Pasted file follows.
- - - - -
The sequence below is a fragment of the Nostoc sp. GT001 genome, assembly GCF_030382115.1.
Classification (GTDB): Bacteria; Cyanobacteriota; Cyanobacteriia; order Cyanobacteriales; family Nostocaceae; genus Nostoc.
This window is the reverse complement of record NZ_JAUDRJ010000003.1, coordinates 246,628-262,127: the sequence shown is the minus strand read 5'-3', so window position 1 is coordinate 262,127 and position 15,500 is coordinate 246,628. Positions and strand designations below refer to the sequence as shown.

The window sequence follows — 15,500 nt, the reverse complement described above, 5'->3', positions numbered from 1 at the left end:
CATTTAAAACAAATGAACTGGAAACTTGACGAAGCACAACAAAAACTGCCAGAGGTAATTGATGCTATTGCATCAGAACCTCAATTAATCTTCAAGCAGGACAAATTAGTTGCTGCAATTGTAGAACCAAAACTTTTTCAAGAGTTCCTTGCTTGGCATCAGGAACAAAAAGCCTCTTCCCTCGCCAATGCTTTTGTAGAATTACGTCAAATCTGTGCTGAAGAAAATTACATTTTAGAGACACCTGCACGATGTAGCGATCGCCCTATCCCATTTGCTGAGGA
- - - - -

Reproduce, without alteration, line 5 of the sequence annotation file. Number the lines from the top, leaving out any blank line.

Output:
CATTTAAAACAAATGAACTGGAAACTTGACGAAGCACAACAAAAACTGCCAGAGGTAATTGATGCTATTGCATCAGAACCTCAATTAATCTTCAAGCAGGACAAATTAGTTGCTGCAATTGTAGAACCAAAACTTTTTCAAGAGTTCCTTGCTTGGCATCAGGAACAAAAAGCCTCTTCCCTCGCCAATGCTTTTGTAGAATTACGTCAAATCTGTGCTGAAGAAAATTACATTTTAGAGACACCTGCACGATGTAGCGATCGCCCTATCCCATTTGCTGAGGA